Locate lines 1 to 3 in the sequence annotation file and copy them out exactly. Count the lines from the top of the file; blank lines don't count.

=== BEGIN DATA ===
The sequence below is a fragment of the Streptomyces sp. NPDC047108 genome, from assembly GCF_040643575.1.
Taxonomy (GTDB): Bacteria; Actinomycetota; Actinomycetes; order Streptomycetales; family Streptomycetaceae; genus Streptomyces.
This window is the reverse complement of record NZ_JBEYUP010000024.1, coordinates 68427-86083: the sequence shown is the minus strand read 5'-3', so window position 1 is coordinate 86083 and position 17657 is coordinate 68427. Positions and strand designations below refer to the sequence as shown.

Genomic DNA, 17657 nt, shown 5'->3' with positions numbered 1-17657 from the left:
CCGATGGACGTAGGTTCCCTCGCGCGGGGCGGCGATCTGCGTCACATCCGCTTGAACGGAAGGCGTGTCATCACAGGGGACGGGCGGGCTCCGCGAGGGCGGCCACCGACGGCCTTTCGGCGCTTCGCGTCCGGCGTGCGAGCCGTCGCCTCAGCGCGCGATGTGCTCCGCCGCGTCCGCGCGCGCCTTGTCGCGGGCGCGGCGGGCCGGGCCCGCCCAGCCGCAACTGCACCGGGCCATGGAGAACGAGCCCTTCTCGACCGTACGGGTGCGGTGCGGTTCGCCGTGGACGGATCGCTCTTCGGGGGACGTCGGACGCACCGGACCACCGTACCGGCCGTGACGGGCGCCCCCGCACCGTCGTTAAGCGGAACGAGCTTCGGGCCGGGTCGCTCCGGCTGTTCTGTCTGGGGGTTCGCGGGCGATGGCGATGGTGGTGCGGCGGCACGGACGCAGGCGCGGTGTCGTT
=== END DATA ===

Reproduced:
The sequence below is a fragment of the Streptomyces sp. NPDC047108 genome, from assembly GCF_040643575.1.
Taxonomy (GTDB): Bacteria; Actinomycetota; Actinomycetes; order Streptomycetales; family Streptomycetaceae; genus Streptomyces.
This window is the reverse complement of record NZ_JBEYUP010000024.1, coordinates 68427-86083: the sequence shown is the minus strand read 5'-3', so window position 1 is coordinate 86083 and position 17657 is coordinate 68427. Positions and strand designations below refer to the sequence as shown.